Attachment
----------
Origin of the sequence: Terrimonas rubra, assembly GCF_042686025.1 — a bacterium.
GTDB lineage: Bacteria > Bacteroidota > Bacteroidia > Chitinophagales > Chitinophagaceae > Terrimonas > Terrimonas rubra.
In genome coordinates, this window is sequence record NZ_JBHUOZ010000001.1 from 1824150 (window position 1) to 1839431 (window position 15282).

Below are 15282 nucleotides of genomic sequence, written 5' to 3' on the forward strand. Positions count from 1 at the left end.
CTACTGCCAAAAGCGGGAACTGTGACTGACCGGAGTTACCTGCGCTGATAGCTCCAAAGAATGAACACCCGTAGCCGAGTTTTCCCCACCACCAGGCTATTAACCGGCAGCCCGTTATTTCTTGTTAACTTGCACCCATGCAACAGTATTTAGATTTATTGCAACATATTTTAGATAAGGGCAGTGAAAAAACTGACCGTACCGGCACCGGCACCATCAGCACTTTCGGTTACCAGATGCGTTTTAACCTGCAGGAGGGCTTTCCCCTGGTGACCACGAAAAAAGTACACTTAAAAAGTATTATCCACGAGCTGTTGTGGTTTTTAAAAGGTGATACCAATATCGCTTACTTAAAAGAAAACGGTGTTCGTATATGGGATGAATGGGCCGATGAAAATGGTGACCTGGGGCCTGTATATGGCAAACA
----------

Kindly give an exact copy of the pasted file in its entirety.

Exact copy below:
Origin of the sequence: Terrimonas rubra, assembly GCF_042686025.1 — a bacterium.
GTDB lineage: Bacteria > Bacteroidota > Bacteroidia > Chitinophagales > Chitinophagaceae > Terrimonas > Terrimonas rubra.
In genome coordinates, this window is sequence record NZ_JBHUOZ010000001.1 from 1824150 (window position 1) to 1839431 (window position 15282).

Below are 15282 nucleotides of genomic sequence, written 5' to 3' on the forward strand. Positions count from 1 at the left end.
CTACTGCCAAAAGCGGGAACTGTGACTGACCGGAGTTACCTGCGCTGATAGCTCCAAAGAATGAACACCCGTAGCCGAGTTTTCCCCACCACCAGGCTATTAACCGGCAGCCCGTTATTTCTTGTTAACTTGCACCCATGCAACAGTATTTAGATTTATTGCAACATATTTTAGATAAGGGCAGTGAAAAAACTGACCGTACCGGCACCGGCACCATCAGCACTTTCGGTTACCAGATGCGTTTTAACCTGCAGGAGGGCTTTCCCCTGGTGACCACGAAAAAAGTACACTTAAAAAGTATTATCCACGAGCTGTTGTGGTTTTTAAAAGGTGATACCAATATCGCTTACTTAAAAGAAAACGGTGTTCGTATATGGGATGAATGGGCCGATGAAAATGGTGACCTGGGGCCTGTATATGGCAAACA